Speedo mileage gets stuck on roll-over to XX,000It may eventually free itself.
• Try pressing the trip reset
• Try going in reverse
Check the mileage history as it may have been like this for some time
Wobbly rear view mirrorThey all eventually do this but can be remedied by simply replacing it
Delaminating windscreenAge related problem
Wipers not returning to start positionReplace wiper park switch
Indicators not cancellingReplace indicator cancel switch
Funky things happening with the steering wheel controlsCould be the buttons need replacing, but more likely the ribbon cable inside the steering wheel boss need replacing
Air con not working or not working well in Summer heatThey all do this
Poor / no radio receptionThey all do this, it's the downside of a fibreglass car. Anyway, you should be listening to the exhaust 😉
MIL (red engine) light onProbably lambda sensor. Mine failed after it got wet after some enthusiastic action with the garden hose. It's since been waterproofed.
Weeping shock absorberCan be sent off for rebuild
Chassis surface rustSurface rust is ok, and to be expected from a 20+ year old car, as is powder coating coming off around areas exposed to heat i.e. near manifolds
One of the exhausts sounds like it is "blocked" / making a muffled soundProbably a catalytic converter that has broken down
MisfireProbably lead / plug / lambda sensor
Clutch issuesThis is borderline, but clutches do seem to be a "consumable item" with some lasting 8k miles, and some 40k
Electrical gremlins when trying to start• Replace battery
• Replace big fuse, it can look ok but be fractured
• See immobiliser below

Walk away issues
Excessive paintwork crazingWould likely need a repaint
Chassis structural rustCrusty outriggers are a sign trouble is looming
Generally tired looking interior / exteriorBuy on condition! It's the only way to be sure it's had a good life and been cared for
Engine rebuild?• If it hasn't been rebuilt - walk away
• If it was rebuilt by the factory - also walk away but a bit quicker
• If it was rebuilt by a reputable engine builder (Str8six, Powers etc) - all good
No Dyno sheet available, and/or owner refusing to Dyno it?• Not all Cerberas are equal, it may be down on power, and you may not even realise it
• A healthy Cerbera should have been on the Dyno to ensure it is running right and produce comparable figures to others
• For the sake of a couple hundred quid, I'd offer to pay the owner for a Dyno run. If the owner/car has nothing to hide, the owner should agree. It will test the engine under stress and is the only real way to ensure you're buying a car with a strong engine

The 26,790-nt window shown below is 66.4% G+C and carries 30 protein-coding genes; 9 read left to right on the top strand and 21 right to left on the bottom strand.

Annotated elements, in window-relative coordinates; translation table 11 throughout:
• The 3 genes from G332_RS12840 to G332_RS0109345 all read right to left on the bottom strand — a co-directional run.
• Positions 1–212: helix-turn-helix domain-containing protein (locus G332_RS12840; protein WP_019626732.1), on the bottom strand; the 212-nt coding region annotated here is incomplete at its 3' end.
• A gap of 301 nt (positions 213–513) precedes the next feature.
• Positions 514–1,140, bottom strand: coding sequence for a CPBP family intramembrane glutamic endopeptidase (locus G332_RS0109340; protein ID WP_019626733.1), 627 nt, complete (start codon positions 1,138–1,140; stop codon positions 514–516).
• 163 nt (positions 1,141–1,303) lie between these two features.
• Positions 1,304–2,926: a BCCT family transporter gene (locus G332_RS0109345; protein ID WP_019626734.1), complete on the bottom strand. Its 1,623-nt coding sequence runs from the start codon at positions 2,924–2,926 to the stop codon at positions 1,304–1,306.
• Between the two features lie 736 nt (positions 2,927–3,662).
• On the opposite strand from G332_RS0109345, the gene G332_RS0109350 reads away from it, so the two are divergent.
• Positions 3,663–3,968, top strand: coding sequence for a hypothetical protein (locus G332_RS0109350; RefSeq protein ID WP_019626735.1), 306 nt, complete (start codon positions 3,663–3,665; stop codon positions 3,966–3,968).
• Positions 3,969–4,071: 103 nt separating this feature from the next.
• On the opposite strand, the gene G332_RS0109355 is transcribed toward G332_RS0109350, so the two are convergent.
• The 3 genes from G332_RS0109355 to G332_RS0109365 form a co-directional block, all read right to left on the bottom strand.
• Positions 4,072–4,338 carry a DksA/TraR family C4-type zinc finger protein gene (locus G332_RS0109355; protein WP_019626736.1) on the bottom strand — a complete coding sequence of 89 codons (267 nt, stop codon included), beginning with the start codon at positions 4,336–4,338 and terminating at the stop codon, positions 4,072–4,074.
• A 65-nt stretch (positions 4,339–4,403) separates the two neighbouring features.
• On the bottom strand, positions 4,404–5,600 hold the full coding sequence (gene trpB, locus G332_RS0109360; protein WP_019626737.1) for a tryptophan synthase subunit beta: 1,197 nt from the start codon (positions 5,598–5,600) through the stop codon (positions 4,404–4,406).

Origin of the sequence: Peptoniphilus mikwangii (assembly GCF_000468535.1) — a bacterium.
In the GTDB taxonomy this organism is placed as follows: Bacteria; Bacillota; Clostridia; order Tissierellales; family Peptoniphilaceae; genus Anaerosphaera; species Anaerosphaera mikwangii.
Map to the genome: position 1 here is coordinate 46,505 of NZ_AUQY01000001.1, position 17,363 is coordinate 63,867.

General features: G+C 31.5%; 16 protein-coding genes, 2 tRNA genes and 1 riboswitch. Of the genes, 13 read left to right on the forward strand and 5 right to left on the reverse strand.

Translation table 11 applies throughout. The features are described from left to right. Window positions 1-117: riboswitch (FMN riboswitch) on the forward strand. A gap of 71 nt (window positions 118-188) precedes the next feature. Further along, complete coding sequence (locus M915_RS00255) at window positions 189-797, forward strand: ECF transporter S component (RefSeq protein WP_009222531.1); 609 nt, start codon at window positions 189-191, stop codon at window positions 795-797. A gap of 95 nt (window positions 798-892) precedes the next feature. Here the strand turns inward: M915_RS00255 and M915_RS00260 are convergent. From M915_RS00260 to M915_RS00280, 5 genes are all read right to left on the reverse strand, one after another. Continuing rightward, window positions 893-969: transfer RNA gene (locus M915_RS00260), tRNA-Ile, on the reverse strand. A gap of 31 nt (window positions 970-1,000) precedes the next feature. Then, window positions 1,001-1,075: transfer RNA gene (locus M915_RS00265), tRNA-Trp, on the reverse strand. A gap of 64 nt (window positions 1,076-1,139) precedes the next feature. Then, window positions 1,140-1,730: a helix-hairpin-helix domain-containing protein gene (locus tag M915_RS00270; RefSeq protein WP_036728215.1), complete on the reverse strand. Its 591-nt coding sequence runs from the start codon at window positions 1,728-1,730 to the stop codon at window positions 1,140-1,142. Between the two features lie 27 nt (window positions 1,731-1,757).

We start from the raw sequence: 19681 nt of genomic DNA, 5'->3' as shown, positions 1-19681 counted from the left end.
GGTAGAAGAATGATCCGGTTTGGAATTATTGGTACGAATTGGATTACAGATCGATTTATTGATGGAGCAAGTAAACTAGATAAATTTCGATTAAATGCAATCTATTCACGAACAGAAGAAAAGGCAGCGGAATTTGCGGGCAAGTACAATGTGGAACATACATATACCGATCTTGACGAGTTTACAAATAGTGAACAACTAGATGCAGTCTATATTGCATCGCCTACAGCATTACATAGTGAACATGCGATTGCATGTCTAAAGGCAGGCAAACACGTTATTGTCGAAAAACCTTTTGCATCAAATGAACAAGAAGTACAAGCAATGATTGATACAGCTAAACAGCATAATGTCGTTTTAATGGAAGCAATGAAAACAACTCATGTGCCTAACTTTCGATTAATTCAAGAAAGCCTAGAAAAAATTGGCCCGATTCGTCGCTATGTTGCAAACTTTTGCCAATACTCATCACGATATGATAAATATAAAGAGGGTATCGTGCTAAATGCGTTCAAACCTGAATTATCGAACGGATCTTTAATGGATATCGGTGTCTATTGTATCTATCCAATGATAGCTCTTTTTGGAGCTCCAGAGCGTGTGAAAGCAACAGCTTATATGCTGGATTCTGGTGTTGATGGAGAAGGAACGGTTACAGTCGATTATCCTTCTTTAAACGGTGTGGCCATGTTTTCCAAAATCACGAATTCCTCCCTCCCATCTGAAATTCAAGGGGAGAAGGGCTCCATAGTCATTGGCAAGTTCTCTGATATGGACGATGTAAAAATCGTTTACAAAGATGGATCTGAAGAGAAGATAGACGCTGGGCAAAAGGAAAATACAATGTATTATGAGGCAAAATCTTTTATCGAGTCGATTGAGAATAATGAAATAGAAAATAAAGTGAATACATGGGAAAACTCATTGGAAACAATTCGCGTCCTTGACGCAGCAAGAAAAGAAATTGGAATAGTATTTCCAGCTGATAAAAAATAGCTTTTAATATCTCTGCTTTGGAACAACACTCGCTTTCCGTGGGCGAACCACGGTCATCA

• Even if it is running right, it still may not produce healthy numbers - that's just how it is sometimes. If you had the choice of 2, wouldn't you pick the one with the betters numbers?
Bottom line: you need to know.
Has original Immobiliser or immobiliser / alarm playing upThis is borderline due to cost, and will inevitably need doing at some point
Signs of water ingressIt may be as simple as a door seal, but you'd likely find yourself chasing the leak for ages and the smell may never go away
Clonking noise when pulling awayThis is borderline due to how much of a hassle it is to change.. likely the differential, a rebuild isn't expensive but it isn't an easy/quick job to get it out.
Difficulty selecting 5th gearThis is borderline due to cost.. 5th gears are a known weakness on the T5 gearbox

Cerbera Review Videos

A few of my favourites from over the years, from the classic Top Gear, to the infamous Clarkson on Cars shootout, to more recent reviews from Youtube motoring journalists.

Clarkson on Cerbera’s

jeremy clarkson on cerbera'sLove him or hate him, Jeremy Clarkson has always had a flair with words, and his colourful description of the Cerbera being very memorable!

TVR Cerbera, so fast, it can create it’s own weather

TVR have put wheels on a thunderstorm

I am driving the quickest, most noisy thing this side of a Lambo Diablo

it’s like putting the engine from a Type 42 destroyer in your washing machine

to sum it up …FAST, VERY, VERY FAST

I liked this car so much, I couldn’t help driving it until I ran out of road

I love the way they’ve grouped the instruments above and below the steering wheel, I love the buttons on the steering wheel, I love the swoopiness of this dash, it’s like something out of the fifties………..the twoooooo thouuuuuuzzzzand and fifties

I remember thinking it was fast, I mean indecently, staggeringly, face distortingly fast, but I had no idea it could do this

The Tvr cerbera is the wheeled equivalent of aerosmith. You really could call the Cerbera heavy metal were it not fashioned from plastic.I would buy this car because its the living embodiment of counter culture rock and roll. Today when most cars are packaged like Michael Bolton,or rely on past glories like the stones,the new TVR gets back to basics. You would not want it to marry your daughter. Plus, to use a word the cerbera would undoubtedly choose, its as loud as a bast**d

It barks all the way to 7000rpm and beyond if you wish…its very very fast, frighteningly fast.If you want to overtake this car you’ll need a McLaren, a Diablo an F50 or a pretty fast bike

The TVR Cerbera is fast enough to re-arrange your internal organs

further reading: TVR myths

Translate »